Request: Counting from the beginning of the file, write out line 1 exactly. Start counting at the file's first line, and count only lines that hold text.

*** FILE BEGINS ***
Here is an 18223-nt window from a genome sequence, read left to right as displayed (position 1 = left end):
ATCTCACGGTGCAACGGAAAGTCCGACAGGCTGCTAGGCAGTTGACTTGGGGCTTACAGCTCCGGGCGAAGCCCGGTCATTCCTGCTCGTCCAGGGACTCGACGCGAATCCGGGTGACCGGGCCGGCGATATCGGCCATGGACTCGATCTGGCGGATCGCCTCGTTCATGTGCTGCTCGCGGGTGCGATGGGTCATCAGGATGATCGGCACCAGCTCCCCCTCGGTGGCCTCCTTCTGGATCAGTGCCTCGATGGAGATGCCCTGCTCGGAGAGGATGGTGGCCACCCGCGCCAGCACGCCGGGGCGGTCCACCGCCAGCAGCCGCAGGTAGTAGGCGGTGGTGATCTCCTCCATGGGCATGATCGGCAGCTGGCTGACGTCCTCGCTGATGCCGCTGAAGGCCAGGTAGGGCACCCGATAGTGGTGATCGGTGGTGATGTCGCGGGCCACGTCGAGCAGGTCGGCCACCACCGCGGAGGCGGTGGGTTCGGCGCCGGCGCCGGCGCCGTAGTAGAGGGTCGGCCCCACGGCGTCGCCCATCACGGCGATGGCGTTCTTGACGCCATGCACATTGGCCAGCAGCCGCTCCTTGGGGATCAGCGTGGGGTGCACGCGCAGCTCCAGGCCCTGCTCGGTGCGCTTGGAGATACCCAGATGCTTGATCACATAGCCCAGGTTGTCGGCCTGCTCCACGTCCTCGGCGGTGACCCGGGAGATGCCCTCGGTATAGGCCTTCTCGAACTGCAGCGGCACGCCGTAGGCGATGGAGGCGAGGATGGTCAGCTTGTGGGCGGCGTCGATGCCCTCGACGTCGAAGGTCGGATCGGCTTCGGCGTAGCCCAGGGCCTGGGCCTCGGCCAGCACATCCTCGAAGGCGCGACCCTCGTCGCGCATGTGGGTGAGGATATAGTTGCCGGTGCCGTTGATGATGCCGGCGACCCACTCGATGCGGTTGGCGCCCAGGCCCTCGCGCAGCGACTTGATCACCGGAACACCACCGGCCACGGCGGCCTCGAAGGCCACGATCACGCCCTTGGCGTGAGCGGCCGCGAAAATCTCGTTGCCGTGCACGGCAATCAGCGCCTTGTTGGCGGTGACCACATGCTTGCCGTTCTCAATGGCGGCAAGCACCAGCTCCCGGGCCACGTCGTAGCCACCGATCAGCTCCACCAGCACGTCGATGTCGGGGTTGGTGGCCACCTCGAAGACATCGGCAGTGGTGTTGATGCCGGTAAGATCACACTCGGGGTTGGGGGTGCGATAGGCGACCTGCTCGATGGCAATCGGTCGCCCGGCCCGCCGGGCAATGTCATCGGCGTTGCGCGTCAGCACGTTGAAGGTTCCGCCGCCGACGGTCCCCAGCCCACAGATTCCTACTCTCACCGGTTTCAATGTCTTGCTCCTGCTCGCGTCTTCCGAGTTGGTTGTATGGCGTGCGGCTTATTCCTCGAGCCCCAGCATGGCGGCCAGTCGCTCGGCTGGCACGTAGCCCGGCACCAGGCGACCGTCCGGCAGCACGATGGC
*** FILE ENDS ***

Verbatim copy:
Here is an 18223-nt window from a genome sequence, read left to right as displayed (position 1 = left end):